BLM fracking rule
Western Energy Alliance applauds the Bureau of Land Management’s (BLM) decision Jan. 18 to reissue another draft of its hydraulic fracturing (fracking) rule. Given the complexity of the rule and the substantive technical input from industry, tribes, governors and Congress, the decision to undertake a more deliberative process makes good common and legal sense.
BLM has wisely resisted political pressure to rush through a highly complex and controversial rule. We continue to believe a federal fracking rule is not necessary, as states have been effectively regulating for decades with an exemplary health, safety and environmental record.
Western Energy Alliance found that the first draft would add over a quarter of a million dollars to the cost of each new well, for an aggregate annual cost of $1.5 billion. We hope BLM’s next steps include a thorough cost assessment to balance the regulatory burden with the impact on jobs and economic growth. A true assessment would reveal that BLM should not usurp state regulatory authority at a time of overwhelming federal debt and declining budgets.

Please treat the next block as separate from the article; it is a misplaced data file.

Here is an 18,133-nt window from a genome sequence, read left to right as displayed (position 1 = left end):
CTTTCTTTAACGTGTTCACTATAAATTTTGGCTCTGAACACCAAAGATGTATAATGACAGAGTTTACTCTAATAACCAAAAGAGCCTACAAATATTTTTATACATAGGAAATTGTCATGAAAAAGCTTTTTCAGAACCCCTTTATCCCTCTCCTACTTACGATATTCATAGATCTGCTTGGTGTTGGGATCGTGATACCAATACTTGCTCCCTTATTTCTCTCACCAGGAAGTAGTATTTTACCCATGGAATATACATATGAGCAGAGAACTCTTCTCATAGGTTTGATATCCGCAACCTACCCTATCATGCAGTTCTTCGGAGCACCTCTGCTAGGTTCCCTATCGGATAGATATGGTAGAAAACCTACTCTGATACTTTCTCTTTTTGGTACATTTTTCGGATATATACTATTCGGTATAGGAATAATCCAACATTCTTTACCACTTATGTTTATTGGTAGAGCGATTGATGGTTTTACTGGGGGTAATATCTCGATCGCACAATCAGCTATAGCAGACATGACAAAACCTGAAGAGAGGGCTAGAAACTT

• Operators developing on federal lands must obtain state permits and comply with all state regulations.
• States have the expertise to properly regulate hydraulic fracturing and have done so for over 60 years.
• There have been no incidents of ground water contamination from fracking on federal or any other lands that would necessitate the rule.
• Any new federal regulation prior to the release of Environmental Protection Agency’s (EPA) ongoing scientific study examining fracking is premature.
• BLM failed to conduct a full economic assessment required for rules with over $100 million in annual costs, and therefore the rule violates Executive Order 12866 Regulatory Planning and Review.
• Several western governors, tribes, members of Congress, the Interstate Oil & Gas Compact Commission and many others have publicly opposed BLM regulating hydraulic fracturing on public lands.
Western Energy Alliance
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